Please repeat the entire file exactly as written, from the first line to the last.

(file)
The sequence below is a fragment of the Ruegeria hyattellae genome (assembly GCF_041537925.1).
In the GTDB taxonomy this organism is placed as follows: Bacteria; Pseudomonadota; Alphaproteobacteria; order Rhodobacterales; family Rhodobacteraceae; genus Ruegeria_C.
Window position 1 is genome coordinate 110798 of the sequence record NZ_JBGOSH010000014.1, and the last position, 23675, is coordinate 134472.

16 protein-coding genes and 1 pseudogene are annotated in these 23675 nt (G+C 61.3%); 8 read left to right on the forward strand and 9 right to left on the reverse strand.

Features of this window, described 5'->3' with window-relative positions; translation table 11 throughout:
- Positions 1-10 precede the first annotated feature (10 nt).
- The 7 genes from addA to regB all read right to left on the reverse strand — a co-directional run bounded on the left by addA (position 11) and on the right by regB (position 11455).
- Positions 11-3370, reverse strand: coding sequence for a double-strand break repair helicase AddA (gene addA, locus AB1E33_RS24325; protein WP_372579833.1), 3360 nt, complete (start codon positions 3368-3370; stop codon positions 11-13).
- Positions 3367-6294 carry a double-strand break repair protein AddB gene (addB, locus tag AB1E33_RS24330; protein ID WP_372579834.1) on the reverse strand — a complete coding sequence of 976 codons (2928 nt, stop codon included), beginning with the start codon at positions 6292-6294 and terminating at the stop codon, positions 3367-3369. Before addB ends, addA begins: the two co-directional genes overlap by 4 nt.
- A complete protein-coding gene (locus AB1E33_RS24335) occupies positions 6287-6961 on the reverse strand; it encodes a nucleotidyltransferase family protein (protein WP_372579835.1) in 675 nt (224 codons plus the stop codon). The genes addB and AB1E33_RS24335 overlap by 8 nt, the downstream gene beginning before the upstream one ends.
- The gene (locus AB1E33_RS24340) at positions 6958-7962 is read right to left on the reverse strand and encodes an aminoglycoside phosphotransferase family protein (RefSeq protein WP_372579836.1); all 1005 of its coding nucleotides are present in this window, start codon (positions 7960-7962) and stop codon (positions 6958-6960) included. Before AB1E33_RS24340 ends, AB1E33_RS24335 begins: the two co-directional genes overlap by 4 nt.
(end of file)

The sequence below is a fragment of the Ruegeria hyattellae genome (assembly GCF_041537925.1).
In the GTDB taxonomy this organism is placed as follows: Bacteria; Pseudomonadota; Alphaproteobacteria; order Rhodobacterales; family Rhodobacteraceae; genus Ruegeria_C.
Window position 1 is genome coordinate 110798 of the sequence record NZ_JBGOSH010000014.1, and the last position, 23675, is coordinate 134472.

16 protein-coding genes and 1 pseudogene are annotated in these 23675 nt (G+C 61.3%); 8 read left to right on the forward strand and 9 right to left on the reverse strand.

Features of this window, described 5'->3' with window-relative positions; translation table 11 throughout:
- Positions 1-10 precede the first annotated feature (10 nt).
- The 7 genes from addA to regB all read right to left on the reverse strand — a co-directional run bounded on the left by addA (position 11) and on the right by regB (position 11455).
- Positions 11-3370, reverse strand: coding sequence for a double-strand break repair helicase AddA (gene addA, locus AB1E33_RS24325; protein WP_372579833.1), 3360 nt, complete (start codon positions 3368-3370; stop codon positions 11-13).
- Positions 3367-6294 carry a double-strand break repair protein AddB gene (addB, locus tag AB1E33_RS24330; protein ID WP_372579834.1) on the reverse strand — a complete coding sequence of 976 codons (2928 nt, stop codon included), beginning with the start codon at positions 6292-6294 and terminating at the stop codon, positions 3367-3369. Before addB ends, addA begins: the two co-directional genes overlap by 4 nt.
- A complete protein-coding gene (locus AB1E33_RS24335) occupies positions 6287-6961 on the reverse strand; it encodes a nucleotidyltransferase family protein (protein WP_372579835.1) in 675 nt (224 codons plus the stop codon). The genes addB and AB1E33_RS24335 overlap by 8 nt, the downstream gene beginning before the upstream one ends.
- The gene (locus AB1E33_RS24340) at positions 6958-7962 is read right to left on the reverse strand and encodes an aminoglycoside phosphotransferase family protein (RefSeq protein WP_372579836.1); all 1005 of its coding nucleotides are present in this window, start codon (positions 7960-7962) and stop codon (positions 6958-6960) included. Before AB1E33_RS24340 ends, AB1E33_RS24335 begins: the two co-directional genes overlap by 4 nt.